Here on the CIS Perspectives blog, we’ve talked a lot about how our community of educators, counsellors and school communities can protect students online. We’ve collected guidance to help them address online sexual abuse, bullying, sharing sensitive information between schools, school cybersecurity, how virtual counselling works, and various aspects of the move from in-person to online teaching and learning.
But where do we start when helping students protect themselves online?
An excellent place to start is helping them learn how to separate fact from fiction, especially with the additional complexities presented by the pandemic?
In this post, we share information from the team at Childnet that was written for parents and carers to support the children in their care; it’s useful for our schools to share with their communities too.
Here are some ways that young people’s experiences online have changed during the pandemic, along with guidance to support them if they see misinformation and fake news online. Childnet gathered this feedback and suggestions by speaking directly with young people in their Youth Advisory Boards, Digital Leaders Programme, Digital Champions, and in schools.
“During COVID, because [it’s] an entirely new topic [misinformation has] increased, and it’s slightly more detrimental now because everyone is online all the time […] There’s so much of it that it becomes believable.”
Misinformation is when inaccurate or untrue information is shared online; you may also hear it referred to as ‘fake news’. Although misinformation and fake news have always been present online, young people tell us this has been more noticeable during the pandemic.
“More and more people see this misinformation, especially young people, because they’re at home and are on social media, they come across that and then form opinions but they don’t have the correct information.”
As lockdown and restrictions change worldwide, there remains a lot of confusion about what is true, especially as a lot of people are posting about it online. Young people have told us about the anxiety and stress that may be caused by seeing misinformation online. We also know that some of the stories about COVID-19, such as fake remedies or myths about the vaccine, have the potential to be dangerous.
“What you can do is prevent people from acting upon it and acting upon it inappropriately. If you teach people the rights and wrongs of it, […] what is fake news and misinformation, then you can prevent people from sharing it further or actually believing it.”
Young people are also telling us about some of the strategies they have for identifying misinformation and fake news. They are clear that support from their parents and carers is key.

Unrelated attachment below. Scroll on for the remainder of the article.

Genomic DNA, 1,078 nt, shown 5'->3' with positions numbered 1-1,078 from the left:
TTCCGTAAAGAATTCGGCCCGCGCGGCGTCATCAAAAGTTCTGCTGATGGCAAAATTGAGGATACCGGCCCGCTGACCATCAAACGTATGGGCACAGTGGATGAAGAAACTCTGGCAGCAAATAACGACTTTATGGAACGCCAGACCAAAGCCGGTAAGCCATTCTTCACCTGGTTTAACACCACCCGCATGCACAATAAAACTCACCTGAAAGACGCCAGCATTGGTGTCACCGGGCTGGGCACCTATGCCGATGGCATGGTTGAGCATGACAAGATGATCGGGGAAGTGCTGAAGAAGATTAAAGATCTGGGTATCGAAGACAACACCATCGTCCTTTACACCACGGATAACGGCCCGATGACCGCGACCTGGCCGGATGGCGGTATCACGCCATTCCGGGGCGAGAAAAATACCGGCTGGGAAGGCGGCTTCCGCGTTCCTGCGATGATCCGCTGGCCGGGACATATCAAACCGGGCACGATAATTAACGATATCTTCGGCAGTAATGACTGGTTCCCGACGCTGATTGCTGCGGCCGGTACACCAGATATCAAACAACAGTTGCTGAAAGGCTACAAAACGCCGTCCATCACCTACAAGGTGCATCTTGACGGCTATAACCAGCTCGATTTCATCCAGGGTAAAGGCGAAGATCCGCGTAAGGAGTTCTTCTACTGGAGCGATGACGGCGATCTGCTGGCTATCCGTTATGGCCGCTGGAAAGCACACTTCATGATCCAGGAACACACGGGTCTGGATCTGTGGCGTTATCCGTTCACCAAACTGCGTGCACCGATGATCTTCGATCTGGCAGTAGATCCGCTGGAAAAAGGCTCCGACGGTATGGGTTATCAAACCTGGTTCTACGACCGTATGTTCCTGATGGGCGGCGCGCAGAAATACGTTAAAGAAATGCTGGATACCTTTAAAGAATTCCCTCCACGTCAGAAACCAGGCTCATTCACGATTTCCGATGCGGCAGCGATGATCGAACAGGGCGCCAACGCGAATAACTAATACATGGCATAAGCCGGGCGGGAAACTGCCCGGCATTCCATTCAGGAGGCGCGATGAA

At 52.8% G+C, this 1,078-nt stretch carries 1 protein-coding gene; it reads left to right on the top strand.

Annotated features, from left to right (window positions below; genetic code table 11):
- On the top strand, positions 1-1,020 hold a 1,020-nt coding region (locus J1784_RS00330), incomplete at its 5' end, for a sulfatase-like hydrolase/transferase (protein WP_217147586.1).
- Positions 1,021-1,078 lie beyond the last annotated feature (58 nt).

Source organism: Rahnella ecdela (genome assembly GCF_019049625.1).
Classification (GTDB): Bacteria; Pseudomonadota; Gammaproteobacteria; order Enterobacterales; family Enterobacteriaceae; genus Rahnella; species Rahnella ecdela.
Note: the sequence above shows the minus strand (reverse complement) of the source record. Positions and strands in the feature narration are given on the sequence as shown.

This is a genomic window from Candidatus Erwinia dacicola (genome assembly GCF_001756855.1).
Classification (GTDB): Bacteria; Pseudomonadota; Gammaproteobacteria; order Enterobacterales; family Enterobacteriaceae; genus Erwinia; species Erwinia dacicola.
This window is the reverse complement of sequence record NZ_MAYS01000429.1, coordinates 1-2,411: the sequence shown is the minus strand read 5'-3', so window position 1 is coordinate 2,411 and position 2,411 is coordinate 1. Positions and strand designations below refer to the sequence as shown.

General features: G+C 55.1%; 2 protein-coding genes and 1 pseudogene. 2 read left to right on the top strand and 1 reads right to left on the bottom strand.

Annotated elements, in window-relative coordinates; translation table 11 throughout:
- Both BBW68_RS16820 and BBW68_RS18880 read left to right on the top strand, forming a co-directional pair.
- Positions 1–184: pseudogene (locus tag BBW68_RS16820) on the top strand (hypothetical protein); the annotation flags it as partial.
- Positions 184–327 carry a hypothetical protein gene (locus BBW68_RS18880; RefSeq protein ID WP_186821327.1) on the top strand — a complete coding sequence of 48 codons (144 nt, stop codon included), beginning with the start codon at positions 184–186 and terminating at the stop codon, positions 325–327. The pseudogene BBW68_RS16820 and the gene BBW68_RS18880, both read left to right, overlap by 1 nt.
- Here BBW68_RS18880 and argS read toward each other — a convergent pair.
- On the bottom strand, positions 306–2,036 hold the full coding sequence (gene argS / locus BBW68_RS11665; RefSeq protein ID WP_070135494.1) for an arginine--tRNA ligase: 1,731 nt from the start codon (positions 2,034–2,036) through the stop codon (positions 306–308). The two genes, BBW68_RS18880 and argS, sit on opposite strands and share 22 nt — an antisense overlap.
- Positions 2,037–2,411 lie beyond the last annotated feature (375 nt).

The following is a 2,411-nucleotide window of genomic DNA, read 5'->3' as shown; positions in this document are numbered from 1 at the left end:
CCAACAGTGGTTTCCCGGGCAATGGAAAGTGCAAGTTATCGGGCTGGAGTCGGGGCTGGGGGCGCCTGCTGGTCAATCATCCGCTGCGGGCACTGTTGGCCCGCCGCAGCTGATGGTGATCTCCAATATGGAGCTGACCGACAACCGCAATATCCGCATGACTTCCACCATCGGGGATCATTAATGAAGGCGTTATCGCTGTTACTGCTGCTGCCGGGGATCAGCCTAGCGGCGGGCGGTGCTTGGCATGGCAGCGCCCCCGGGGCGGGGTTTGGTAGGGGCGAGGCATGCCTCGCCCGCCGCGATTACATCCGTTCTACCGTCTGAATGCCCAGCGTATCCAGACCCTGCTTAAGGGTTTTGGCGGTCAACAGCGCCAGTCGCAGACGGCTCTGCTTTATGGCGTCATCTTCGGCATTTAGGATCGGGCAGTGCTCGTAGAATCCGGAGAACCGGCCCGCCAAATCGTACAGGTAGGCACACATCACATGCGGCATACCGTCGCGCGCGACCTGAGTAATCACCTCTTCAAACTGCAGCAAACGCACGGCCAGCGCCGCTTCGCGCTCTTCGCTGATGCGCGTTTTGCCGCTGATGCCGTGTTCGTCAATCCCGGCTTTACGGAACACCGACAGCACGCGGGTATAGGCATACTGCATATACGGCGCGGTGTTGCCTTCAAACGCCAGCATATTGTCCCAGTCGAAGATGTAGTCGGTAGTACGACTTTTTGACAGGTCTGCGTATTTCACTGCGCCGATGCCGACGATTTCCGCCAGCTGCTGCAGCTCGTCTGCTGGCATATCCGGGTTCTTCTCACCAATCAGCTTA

Here are our five top tips for supporting children and young people with misinformation and fake news during the pandemic:
- Talk regularly with your child about how they use technology and where they go for information online. Childnet’s Let’s Talk About Life Online leaflet can help parents and carers start these conversations.
- Set an example for your child. If you spot an example of fake news, discuss with your child how you spotted it, and question the source and purpose together. Do some further research and work out whether you think it’s reliable or not so that your child is practising these skills and can then use them more independently.
- Look at your own sharing practices—avoid talking about or sharing content that could be misinformation or fake news. You can make use of fact-checker sites to help you assess how reliable something is and encourage your child to do the same.
- Check in with your child and make sure they know that they can come to you with anything they are unsure of. It’s also okay to not have all the answers! If there is something that you are still unsure about, speak to other educators, parents and carers about it, they may be feeling the same way about a particular news story or may be able to offer you some help and guidance.
- Take action against fake news and misinformation. Some social media services and websites allow you to report stories that you think may be unreliable. Find out more about reporting here. If you see a friend or relative sharing news which you think may be inaccurate, you may be able to report it anonymously, or you can try talking to them directly.
Get your students involved! Separating fact from fiction
Childnet film competition: Open to international submissions for the first time!
At a time when young people are using the internet more than ever, we want them to take the lead and create short films exploring key themes such as: What can you do to find out whether something online is true or not? Why would someone post something online that isn’t true? How would we help someone to understand the difference between fact and fiction?
Competition closes Monday 14 June 2021. Find out more.